Israel lifted his tent flap back when he heard scuffling outside. The sight of his eleventh son pleased him. “Joseph, why are you back in such a rush? Where are your brothers and the flock?”
Joseph slid to a stop in front of his tent. “Oh, hi Abba. I, um…we must talk.” He glanced at the women mulling about. “But, not now. Can we talk in private?”
Israel smiled. “Of course. Come here after you wash up and change. I have something for you.”
Joseph’s hair was still damp when he pulled Israel’s tent flap back. The elder man had his back to him at that moment.
Joseph’s mouth dropped open at the sight of the brightest cloak he’d ever seen when Israel turned around.
Israel used his cane to hold the collar as he pulled the cloak open to display the design. “What do you think?”
“It’s beautiful, Abba.”
“Come here, my son.”
Joseph’s gaze never left the cloak as he approached. He gingerly stroked the fine linen. He stood up as, to his amazement, his abba placed the cloak across his shoulders.
“Whenever you are seen in this cloak all will know that you have the undisputed rights of the firstborn son of Israel.”
Joseph swallowed. “But, I’m number eleven.”
Israel’s hands rested on Joseph’s shoulders. “Your mother…” Tears filled Israel’s eyes. He blinked them off. “Oh, how I still miss Rachel. She was to be my only wife. Laban tricked Leah to be my wife also. You were to be my firstborn all along by God’s will.”
Joseph wiped his eyes. “But, Reuben is your firstborn, not me.”
Israel turned and limped away. He spun around. “There are certain responsibilities that come with the rights of the firstborn. Do you know why I tell you the family stories?”
Joseph shrugged. “So I can tell my sons?”
Israel hobbled back to Joseph and placed his hand on his shoulder. “I, too, am not a true firstborn son. Yet, I have the rights because Esau despised his rights for…”
“…a bowl of lentils.”
Israel shook Joseph’s shoulder. “One of the responsibilities of the firstborn is to pass the family stories down to the next generation. When I am gone I must be remembered, as are Isaac and Father Abraham before him. You must learn from our mistakes.”
Israel walked away. “The firstborn must be upright and God-fearing. Reuben despised his rights when he and…” Israel collapsed into a chair.
Joseph swallowed hard. “When he had sex with Bilhah. That’s why I’m here, alone.”
Israel’s eyes widened. Joseph slid his arms into the cloak’s sleeves and strode to his abba. He dropped to one knee, placing a hand on the armrest.
“I was with Dan, Naphtali, Gad and Asher watching some of the sheep. They were saying they don’t feel like they’re real sons because you didn’t marry their mothers.”
Israel sat forward. “Did you say anything?”
“I told them that was nonsense. We’re all sons of Israel regardless of the origin of our mothers. Then five women came out from a nearby village. They were very familiar to the others…too familiar. If you know what I mean. One of the women came to me and started loosening her clothes.”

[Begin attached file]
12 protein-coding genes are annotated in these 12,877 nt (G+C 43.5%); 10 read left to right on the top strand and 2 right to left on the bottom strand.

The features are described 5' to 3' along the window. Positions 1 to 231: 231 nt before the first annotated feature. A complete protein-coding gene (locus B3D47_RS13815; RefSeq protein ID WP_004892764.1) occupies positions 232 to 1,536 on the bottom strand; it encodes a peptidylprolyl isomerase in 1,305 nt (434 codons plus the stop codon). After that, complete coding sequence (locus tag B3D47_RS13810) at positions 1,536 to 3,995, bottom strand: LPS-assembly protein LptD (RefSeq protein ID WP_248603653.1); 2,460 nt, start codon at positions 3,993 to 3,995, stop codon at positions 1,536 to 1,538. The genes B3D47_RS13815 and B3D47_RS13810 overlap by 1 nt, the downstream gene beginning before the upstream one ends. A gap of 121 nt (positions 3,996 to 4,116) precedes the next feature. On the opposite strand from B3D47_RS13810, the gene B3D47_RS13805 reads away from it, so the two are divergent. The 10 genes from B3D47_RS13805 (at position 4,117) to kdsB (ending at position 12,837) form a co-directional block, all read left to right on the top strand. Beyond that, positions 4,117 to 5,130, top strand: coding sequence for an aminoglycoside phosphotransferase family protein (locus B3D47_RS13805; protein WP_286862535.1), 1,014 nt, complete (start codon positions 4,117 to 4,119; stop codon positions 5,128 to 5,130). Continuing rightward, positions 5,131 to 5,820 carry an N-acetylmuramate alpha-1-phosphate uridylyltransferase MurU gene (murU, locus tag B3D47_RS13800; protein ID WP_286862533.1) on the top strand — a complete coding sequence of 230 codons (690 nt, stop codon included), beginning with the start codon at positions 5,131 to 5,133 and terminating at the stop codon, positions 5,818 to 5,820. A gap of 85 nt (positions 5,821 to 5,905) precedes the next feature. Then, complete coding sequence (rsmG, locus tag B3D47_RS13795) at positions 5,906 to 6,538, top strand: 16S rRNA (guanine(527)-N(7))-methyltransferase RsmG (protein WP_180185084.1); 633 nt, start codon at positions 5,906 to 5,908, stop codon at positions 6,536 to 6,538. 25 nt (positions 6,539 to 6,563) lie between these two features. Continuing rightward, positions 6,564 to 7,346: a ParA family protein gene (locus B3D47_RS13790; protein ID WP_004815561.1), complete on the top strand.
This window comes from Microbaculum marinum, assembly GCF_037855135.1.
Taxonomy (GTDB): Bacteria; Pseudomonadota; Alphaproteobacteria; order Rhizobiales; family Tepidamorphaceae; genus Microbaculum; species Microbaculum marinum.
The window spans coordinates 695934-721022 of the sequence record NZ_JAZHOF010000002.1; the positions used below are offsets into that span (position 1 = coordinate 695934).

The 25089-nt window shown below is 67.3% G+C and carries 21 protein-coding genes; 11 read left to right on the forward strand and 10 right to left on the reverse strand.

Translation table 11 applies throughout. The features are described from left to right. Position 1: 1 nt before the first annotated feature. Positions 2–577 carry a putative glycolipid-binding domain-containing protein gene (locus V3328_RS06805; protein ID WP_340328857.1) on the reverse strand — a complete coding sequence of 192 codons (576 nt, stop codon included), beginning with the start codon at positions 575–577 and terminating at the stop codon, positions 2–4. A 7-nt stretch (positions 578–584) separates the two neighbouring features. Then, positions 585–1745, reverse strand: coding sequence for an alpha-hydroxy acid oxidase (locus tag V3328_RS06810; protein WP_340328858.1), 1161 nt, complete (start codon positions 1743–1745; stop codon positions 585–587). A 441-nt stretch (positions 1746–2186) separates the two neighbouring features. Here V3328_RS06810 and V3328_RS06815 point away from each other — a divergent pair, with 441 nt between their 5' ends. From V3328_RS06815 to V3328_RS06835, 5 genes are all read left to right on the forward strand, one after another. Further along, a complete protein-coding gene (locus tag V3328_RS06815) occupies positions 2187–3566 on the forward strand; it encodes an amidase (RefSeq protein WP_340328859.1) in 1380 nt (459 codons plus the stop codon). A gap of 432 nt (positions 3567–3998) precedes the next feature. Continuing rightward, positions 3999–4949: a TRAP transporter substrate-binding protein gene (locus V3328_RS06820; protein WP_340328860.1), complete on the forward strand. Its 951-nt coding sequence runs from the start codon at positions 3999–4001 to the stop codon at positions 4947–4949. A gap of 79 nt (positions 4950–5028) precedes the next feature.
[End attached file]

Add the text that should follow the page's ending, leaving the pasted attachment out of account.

“What did you do, my son?”
“I ran away from there as fast as I could. I didn’t stop until I got home.”
Israel smiled as he pulled the front of the cloak together around Joseph. “This cloak looks good on you, Joseph. You wear it well.”
Today’s societies hold few generational rituals as sacred. Some rights-of-passage still exist, but very few. The right of the firstborn son was huge in Joseph’s day, especially in a family with twelve sons.
The firstborn would inherit half of the father’s estate upon his death. The remaining half would be divided between the remaining eleven brothers. This still held true in Jesus’ day. Remember the parable of the Prodigal Son?
Many of life’s circumstances are out of our control. Our attitude toward those circumstances determines our character.
Reuben had the rights of the firstborn son all to himself. All he had to do is live up to those expectations. In a moment of weakness and/or passion he threw it all away. Those rights were now Joseph’s to be had.
Israel chose to give those important rights to the first son of who was supposed to be his only wife. Rachel begged and pleaded for a child. God came through in His timing. The eleventh son of Jacob obtained the firstborn rights of Israel by default.
Joseph would prove worthy of the title even during separation from the family. The family stories Joseph carried in his head never traveled far from his heart. That’s why he lived such a God-honoring life.
Israel had no clue as to what the future held for this son of his. This brush with the feeling of royalty would come in handy in its time.
The coat of many colors is a favorite childhood story. This symbol of the family fortune would prove a heavy burden to bear. The hatred of the ten elder siblings grew every time they saw Joseph in it. He wore it anyway.
He wore it to please his father.
As a child of God you have the rights of the firstborn, too. Jesus is called the firstborn over all creation and the firstborn from the dead in Colossians 1:15,18. Galatians 4:7 calls us heirs of God because of Jesus’ death and resurrection.
These two letters of Paul go on to explain how we’re to live lives pleasing to God because we have been freed from the bondage of sin.
Our robes of sonship aren’t colorful at all. They’re pure white because they’ve been washed in Jesus’ blood.
I know that sounds like a paradox to some of you. That’s the way God explains it.
Do your best to keep your robe spotless.
Let’s please our heavenly Father as best we can.
I’ll see you later. Wade